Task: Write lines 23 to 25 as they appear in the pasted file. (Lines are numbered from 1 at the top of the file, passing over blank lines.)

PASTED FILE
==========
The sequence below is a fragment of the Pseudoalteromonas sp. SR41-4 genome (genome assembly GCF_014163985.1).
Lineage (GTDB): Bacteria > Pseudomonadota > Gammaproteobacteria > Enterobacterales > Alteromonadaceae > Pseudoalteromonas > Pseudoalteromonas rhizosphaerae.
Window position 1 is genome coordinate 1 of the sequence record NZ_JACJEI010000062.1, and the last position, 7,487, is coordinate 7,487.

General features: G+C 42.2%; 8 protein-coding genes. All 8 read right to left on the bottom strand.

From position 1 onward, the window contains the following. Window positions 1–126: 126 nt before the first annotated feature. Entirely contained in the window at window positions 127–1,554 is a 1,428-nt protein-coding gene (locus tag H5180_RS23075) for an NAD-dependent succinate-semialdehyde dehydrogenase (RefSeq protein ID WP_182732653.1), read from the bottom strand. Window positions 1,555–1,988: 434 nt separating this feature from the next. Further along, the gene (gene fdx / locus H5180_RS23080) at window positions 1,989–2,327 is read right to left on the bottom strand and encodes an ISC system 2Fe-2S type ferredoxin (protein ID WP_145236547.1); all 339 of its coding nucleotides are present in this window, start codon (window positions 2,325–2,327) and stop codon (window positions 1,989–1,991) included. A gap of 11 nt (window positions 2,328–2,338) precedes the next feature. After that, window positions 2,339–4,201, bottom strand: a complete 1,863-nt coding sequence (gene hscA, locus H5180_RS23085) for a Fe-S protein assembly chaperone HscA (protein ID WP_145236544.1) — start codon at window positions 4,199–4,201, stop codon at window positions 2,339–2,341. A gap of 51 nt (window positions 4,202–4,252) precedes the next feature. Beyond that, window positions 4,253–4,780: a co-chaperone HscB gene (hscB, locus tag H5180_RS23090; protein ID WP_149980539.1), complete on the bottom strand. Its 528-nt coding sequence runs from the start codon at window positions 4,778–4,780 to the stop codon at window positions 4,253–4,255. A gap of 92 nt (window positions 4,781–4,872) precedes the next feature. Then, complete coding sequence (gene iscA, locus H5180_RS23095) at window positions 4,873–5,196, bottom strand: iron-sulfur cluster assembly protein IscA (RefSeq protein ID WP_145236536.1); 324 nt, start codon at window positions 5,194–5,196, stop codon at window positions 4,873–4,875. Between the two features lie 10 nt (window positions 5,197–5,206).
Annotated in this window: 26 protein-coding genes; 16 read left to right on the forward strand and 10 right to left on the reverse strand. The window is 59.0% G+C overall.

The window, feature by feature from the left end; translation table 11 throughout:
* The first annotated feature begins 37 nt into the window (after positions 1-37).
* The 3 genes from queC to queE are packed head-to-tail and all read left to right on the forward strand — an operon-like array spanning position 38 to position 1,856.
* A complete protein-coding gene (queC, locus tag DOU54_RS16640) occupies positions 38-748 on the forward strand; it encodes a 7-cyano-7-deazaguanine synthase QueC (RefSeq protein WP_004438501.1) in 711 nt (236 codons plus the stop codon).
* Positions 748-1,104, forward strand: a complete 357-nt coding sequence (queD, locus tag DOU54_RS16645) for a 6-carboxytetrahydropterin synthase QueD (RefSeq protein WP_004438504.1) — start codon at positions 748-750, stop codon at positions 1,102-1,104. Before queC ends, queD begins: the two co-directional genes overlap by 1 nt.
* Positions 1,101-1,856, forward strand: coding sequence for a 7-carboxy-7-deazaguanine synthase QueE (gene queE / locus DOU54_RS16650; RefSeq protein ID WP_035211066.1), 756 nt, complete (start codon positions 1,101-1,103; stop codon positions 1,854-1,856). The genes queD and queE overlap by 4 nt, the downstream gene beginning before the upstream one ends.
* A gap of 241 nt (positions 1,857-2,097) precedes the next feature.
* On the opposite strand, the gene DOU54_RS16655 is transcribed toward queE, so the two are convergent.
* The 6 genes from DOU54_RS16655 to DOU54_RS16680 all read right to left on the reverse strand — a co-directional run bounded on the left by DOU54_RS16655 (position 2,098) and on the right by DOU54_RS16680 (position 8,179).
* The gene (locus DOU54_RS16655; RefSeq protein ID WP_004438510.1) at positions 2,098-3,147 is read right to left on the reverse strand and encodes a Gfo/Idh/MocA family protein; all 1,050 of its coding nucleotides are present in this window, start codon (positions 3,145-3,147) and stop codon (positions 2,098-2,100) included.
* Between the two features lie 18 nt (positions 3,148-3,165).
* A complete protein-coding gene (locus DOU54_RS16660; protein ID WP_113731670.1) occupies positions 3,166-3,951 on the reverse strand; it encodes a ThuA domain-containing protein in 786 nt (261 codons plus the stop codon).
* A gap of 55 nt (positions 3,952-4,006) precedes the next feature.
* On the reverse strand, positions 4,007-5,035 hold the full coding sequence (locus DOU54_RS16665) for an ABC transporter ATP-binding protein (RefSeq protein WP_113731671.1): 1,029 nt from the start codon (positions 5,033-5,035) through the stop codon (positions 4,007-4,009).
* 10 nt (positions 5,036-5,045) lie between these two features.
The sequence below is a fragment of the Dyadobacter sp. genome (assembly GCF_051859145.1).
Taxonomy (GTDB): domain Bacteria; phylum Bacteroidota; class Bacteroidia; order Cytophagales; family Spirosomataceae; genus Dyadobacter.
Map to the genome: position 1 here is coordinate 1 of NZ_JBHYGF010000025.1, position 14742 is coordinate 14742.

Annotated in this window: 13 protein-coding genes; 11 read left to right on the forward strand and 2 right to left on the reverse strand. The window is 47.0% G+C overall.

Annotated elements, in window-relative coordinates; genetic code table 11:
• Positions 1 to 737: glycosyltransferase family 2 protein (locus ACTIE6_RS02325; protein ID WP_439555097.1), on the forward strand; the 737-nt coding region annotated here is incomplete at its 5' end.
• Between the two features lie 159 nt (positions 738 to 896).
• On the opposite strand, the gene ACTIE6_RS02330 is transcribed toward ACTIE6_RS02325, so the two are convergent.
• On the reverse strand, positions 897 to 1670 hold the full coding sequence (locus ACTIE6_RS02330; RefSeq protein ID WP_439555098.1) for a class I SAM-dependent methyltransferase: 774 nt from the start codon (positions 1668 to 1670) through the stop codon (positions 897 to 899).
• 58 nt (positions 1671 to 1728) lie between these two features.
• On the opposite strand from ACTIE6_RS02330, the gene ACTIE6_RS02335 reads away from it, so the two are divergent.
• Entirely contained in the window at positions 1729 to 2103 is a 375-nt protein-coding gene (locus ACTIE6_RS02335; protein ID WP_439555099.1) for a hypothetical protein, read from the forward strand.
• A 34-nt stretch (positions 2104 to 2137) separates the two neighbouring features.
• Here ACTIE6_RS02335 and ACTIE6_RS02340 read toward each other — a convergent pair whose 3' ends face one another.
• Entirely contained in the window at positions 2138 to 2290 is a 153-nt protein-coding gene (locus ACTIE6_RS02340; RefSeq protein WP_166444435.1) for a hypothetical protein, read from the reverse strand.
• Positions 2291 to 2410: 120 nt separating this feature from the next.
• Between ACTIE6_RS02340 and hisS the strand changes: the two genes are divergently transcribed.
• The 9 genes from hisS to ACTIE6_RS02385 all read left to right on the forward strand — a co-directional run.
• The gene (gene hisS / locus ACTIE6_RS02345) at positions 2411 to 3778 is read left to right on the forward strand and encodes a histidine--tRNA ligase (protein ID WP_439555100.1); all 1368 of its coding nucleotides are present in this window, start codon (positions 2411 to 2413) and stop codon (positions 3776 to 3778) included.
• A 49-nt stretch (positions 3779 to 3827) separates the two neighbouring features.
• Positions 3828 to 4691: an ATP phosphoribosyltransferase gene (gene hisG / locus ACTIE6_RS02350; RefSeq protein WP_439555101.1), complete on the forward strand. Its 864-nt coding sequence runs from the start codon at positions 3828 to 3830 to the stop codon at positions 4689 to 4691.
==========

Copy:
Taxonomy (GTDB): domain Bacteria; phylum Bacteroidota; class Bacteroidia; order Cytophagales; family Spirosomataceae; genus Dyadobacter.
Map to the genome: position 1 here is coordinate 1 of NZ_JBHYGF010000025.1, position 14742 is coordinate 14742.

Annotated in this window: 13 protein-coding genes; 11 read left to right on the forward strand and 2 right to left on the reverse strand. The window is 47.0% G+C overall.